02.28.2010 0

Union Power Undercuts Business Flexibility

  • On: 03/03/2010 09:39:10
  • In: Big Labor
  • By Kevin Mooney

    Successful business leaders who must navigate their way through challenging economic climates understand how important it is to maintain flexibility and dexterity in their decision making.

    Apparently, no less than the U.S. Postmaster General John Potter has come around to this way of thinking in response to three separate studies that show his agency stands to lose $238 billion over the next decade with radical issue.

    Recalcitrant labor unions figure prominently into the equation here as unreasonable demands intersect with economic realities. Three studies — by Accenture, the Boston Consulting Group and McKinsey and Co. — reviewed the Postal Service’s books and presented 50 options for cuts and new services. The agency’s business model is so irredeemably bad to the point where it cannot be salvaged.

    In upcoming negotiations, Post Office officials will pursue greater latitude with their union counterparts especially where health-care costs are concerned, Potter said. He also insists that Congress revoke a 2006 law requiring the Postal Service to prepay its retiree health benefits, to the tune of $5 billion per year.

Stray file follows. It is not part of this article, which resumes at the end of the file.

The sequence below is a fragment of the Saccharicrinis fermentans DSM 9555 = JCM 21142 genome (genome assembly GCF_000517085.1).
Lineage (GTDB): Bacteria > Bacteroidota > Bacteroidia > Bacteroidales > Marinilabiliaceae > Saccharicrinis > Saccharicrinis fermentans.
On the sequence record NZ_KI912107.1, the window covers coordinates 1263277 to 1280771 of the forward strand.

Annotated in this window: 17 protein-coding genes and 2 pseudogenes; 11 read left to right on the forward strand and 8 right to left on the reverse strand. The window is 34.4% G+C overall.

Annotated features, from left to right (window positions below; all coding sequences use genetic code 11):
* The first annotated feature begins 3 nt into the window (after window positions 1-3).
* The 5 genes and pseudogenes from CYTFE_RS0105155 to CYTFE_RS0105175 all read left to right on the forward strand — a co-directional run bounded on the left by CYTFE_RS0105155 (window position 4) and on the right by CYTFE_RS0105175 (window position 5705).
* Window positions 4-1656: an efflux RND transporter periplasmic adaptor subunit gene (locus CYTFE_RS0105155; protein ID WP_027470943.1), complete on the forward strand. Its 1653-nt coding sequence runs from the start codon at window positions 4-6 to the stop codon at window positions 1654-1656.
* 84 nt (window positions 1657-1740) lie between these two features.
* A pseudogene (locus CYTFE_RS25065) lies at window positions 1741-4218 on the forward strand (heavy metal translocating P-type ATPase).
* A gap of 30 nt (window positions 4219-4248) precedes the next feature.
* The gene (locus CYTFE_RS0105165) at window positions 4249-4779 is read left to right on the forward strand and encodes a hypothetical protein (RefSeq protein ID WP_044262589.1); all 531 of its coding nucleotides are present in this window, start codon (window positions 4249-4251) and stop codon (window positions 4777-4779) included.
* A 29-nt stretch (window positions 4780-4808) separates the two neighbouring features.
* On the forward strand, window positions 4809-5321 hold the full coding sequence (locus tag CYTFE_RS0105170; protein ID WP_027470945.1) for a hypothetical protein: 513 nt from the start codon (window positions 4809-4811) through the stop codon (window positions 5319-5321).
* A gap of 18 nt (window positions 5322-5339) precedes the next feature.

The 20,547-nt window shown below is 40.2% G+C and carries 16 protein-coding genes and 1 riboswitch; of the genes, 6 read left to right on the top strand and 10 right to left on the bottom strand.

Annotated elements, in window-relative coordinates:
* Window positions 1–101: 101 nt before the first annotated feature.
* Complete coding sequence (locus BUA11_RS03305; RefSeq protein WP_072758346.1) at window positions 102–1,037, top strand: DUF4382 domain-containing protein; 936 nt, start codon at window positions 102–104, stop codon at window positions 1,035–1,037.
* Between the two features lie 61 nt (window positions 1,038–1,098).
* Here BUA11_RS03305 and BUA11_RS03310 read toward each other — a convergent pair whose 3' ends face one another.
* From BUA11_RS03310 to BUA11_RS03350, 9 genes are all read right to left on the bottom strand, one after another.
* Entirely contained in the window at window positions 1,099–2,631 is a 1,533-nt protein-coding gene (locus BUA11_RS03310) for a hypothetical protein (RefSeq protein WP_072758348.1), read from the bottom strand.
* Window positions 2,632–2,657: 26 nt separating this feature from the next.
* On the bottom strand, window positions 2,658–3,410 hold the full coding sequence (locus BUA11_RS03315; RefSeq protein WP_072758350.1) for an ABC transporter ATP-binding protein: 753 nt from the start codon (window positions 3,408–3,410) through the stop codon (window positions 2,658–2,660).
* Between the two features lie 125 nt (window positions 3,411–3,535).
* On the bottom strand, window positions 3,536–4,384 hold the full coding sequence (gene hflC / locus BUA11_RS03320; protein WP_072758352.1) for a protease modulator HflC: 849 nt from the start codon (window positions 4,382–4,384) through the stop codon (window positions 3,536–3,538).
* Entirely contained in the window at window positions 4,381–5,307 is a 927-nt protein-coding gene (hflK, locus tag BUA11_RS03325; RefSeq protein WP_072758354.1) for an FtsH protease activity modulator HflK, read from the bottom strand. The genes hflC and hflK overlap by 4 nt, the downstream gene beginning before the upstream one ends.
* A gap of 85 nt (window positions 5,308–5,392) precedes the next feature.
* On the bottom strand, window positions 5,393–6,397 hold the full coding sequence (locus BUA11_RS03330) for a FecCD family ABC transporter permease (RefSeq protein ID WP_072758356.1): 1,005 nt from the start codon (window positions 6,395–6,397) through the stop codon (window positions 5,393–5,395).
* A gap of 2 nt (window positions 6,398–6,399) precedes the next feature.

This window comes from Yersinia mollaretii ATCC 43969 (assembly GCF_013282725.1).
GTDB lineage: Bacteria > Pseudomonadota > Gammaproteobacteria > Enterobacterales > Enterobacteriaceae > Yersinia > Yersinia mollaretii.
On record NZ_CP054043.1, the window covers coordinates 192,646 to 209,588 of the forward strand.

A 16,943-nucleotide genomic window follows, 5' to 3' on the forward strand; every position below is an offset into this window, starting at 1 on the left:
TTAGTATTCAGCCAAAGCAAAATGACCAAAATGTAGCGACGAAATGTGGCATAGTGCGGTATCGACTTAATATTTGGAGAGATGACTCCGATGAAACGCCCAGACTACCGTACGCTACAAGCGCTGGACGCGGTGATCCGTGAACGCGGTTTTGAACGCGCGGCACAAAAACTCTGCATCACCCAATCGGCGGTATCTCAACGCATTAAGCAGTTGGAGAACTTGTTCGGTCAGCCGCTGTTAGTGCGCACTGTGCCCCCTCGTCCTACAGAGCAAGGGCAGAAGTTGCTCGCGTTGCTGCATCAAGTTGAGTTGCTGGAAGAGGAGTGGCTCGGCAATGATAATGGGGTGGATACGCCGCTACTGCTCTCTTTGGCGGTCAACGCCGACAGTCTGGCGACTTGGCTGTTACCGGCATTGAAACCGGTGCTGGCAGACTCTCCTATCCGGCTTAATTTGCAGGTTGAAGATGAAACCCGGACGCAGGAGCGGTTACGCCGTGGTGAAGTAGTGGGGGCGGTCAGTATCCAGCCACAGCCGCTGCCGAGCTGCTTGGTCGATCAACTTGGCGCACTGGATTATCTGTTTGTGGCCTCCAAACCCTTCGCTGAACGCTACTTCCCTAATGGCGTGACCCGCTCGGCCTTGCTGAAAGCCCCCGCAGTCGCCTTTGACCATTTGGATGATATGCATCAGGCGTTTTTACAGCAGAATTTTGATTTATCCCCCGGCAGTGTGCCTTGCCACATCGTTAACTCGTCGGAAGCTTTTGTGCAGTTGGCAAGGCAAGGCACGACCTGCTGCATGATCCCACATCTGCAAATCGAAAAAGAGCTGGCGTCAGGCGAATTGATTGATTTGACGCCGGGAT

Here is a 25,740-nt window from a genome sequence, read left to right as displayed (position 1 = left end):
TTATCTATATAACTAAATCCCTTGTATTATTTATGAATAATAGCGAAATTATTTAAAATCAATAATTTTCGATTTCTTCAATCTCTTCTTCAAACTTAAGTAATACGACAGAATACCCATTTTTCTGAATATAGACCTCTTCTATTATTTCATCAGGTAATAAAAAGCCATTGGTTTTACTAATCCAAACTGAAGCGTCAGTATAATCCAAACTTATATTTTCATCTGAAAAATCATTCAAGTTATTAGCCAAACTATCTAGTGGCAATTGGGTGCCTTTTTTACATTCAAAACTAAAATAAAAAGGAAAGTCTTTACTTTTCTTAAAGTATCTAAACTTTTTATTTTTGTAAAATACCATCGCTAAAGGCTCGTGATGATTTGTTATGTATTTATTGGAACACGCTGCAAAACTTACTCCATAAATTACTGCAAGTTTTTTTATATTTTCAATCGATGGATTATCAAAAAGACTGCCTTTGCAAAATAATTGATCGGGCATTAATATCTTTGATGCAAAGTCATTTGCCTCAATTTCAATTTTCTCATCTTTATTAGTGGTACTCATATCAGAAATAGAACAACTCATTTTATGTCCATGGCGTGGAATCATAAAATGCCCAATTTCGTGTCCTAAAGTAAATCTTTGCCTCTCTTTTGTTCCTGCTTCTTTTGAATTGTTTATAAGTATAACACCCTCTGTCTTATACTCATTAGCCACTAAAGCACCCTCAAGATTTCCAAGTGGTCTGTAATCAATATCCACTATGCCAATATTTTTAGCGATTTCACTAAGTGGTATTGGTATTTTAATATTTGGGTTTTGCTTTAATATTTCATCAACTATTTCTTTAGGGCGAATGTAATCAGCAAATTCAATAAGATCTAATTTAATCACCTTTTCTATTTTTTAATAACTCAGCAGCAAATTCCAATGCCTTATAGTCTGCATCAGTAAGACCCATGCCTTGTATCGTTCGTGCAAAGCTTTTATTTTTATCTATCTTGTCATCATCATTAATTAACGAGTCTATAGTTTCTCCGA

No other federal agency or Fortune 500 company makes such payments, Potter observed.
    There is a larger issue at work concerning the relevance of organized labor to the needs of workers in the 21st Century and its impact on America’s competitive posture.

    The manufacturing economy of the 1940s and 1950s has been replaced with an information-based and knowledge-based economy. Robotics and computers have replaced the kinds of jobs where the same functions were performed day in and day out, James Sherk, a labor expert with the Heritage Foundation has noted.

    “Who you are is what matters,” Sherk says. “You are not just a cog in the machine. Individual talents, skills and initiatives are what count. In an economy where workers are much more mobile between jobs and there is no expectation of having one job for life unions make less sense because collective contracts are not as relevant.”

    The political influence labor bosses have over the Obama Administration and Congressional leaders also translates into business uncertainty. Pending legislation that would dramatically benefit Big Labor has worked against business and job creation as investors and owners question whether or not to expand.

    Making matters worse, coercive measures like the anti-democratic card check bill and the binding arbitration would most likely drive small business owners out of business.

    Policymakers should look for ways to reward and encourage entrepreneurs who risk their capital instead of legislating in favor of union bosses who blithely ignore economic realities.

    Kevin Mooney is a contributing editor to ALG News Bureau and the Executive Editor of Timescheck.com.


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